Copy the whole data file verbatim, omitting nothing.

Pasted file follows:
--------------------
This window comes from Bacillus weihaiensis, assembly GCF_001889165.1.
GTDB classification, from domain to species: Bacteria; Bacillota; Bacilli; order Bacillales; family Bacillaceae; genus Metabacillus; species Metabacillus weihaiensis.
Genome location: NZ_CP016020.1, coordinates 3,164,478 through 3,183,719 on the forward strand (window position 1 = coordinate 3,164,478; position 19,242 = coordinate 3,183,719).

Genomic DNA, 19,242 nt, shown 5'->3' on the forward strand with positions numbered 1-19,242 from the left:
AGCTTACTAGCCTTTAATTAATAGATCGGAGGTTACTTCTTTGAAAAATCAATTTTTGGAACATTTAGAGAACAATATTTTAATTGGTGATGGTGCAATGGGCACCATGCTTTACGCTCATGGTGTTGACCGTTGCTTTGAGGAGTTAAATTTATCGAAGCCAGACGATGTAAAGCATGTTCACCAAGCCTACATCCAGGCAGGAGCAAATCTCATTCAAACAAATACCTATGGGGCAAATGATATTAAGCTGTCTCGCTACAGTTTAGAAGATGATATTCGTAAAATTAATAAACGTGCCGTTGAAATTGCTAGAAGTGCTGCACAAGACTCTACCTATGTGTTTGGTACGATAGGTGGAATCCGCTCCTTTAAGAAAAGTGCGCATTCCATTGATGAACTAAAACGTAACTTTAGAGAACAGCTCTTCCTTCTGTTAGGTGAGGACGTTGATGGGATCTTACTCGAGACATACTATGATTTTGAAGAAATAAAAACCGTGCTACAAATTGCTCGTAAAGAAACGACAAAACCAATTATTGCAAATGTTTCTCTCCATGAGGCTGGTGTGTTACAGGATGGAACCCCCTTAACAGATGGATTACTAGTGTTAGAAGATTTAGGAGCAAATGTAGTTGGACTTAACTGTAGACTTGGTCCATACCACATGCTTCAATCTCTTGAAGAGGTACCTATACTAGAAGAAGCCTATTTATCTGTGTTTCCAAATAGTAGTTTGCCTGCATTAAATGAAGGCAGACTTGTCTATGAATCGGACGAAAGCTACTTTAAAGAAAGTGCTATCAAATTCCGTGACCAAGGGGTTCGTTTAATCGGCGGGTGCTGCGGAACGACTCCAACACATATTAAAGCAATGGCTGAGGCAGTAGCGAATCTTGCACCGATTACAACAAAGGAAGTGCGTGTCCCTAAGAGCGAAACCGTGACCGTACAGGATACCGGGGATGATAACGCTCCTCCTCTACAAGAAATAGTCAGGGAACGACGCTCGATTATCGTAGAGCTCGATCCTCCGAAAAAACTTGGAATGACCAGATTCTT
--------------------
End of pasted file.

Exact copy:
This window comes from Bacillus weihaiensis, assembly GCF_001889165.1.
GTDB classification, from domain to species: Bacteria; Bacillota; Bacilli; order Bacillales; family Bacillaceae; genus Metabacillus; species Metabacillus weihaiensis.
Genome location: NZ_CP016020.1, coordinates 3,164,478 through 3,183,719 on the forward strand (window position 1 = coordinate 3,164,478; position 19,242 = coordinate 3,183,719).

Genomic DNA, 19,242 nt, shown 5'->3' on the forward strand with positions numbered 1-19,242 from the left:
AGCTTACTAGCCTTTAATTAATAGATCGGAGGTTACTTCTTTGAAAAATCAATTTTTGGAACATTTAGAGAACAATATTTTAATTGGTGATGGTGCAATGGGCACCATGCTTTACGCTCATGGTGTTGACCGTTGCTTTGAGGAGTTAAATTTATCGAAGCCAGACGATGTAAAGCATGTTCACCAAGCCTACATCCAGGCAGGAGCAAATCTCATTCAAACAAATACCTATGGGGCAAATGATATTAAGCTGTCTCGCTACAGTTTAGAAGATGATATTCGTAAAATTAATAAACGTGCCGTTGAAATTGCTAGAAGTGCTGCACAAGACTCTACCTATGTGTTTGGTACGATAGGTGGAATCCGCTCCTTTAAGAAAAGTGCGCATTCCATTGATGAACTAAAACGTAACTTTAGAGAACAGCTCTTCCTTCTGTTAGGTGAGGACGTTGATGGGATCTTACTCGAGACATACTATGATTTTGAAGAAATAAAAACCGTGCTACAAATTGCTCGTAAAGAAACGACAAAACCAATTATTGCAAATGTTTCTCTCCATGAGGCTGGTGTGTTACAGGATGGAACCCCCTTAACAGATGGATTACTAGTGTTAGAAGATTTAGGAGCAAATGTAGTTGGACTTAACTGTAGACTTGGTCCATACCACATGCTTCAATCTCTTGAAGAGGTACCTATACTAGAAGAAGCCTATTTATCTGTGTTTCCAAATAGTAGTTTGCCTGCATTAAATGAAGGCAGACTTGTCTATGAATCGGACGAAAGCTACTTTAAAGAAAGTGCTATCAAATTCCGTGACCAAGGGGTTCGTTTAATCGGCGGGTGCTGCGGAACGACTCCAACACATATTAAAGCAATGGCTGAGGCAGTAGCGAATCTTGCACCGATTACAACAAAGGAAGTGCGTGTCCCTAAGAGCGAAACCGTGACCGTACAGGATACCGGGGATGATAACGCTCCTCCTCTACAAGAAATAGTCAGGGAACGACGCTCGATTATCGTAGAGCTCGATCCTCCGAAAAAACTTGGAATGACCAGATTCTT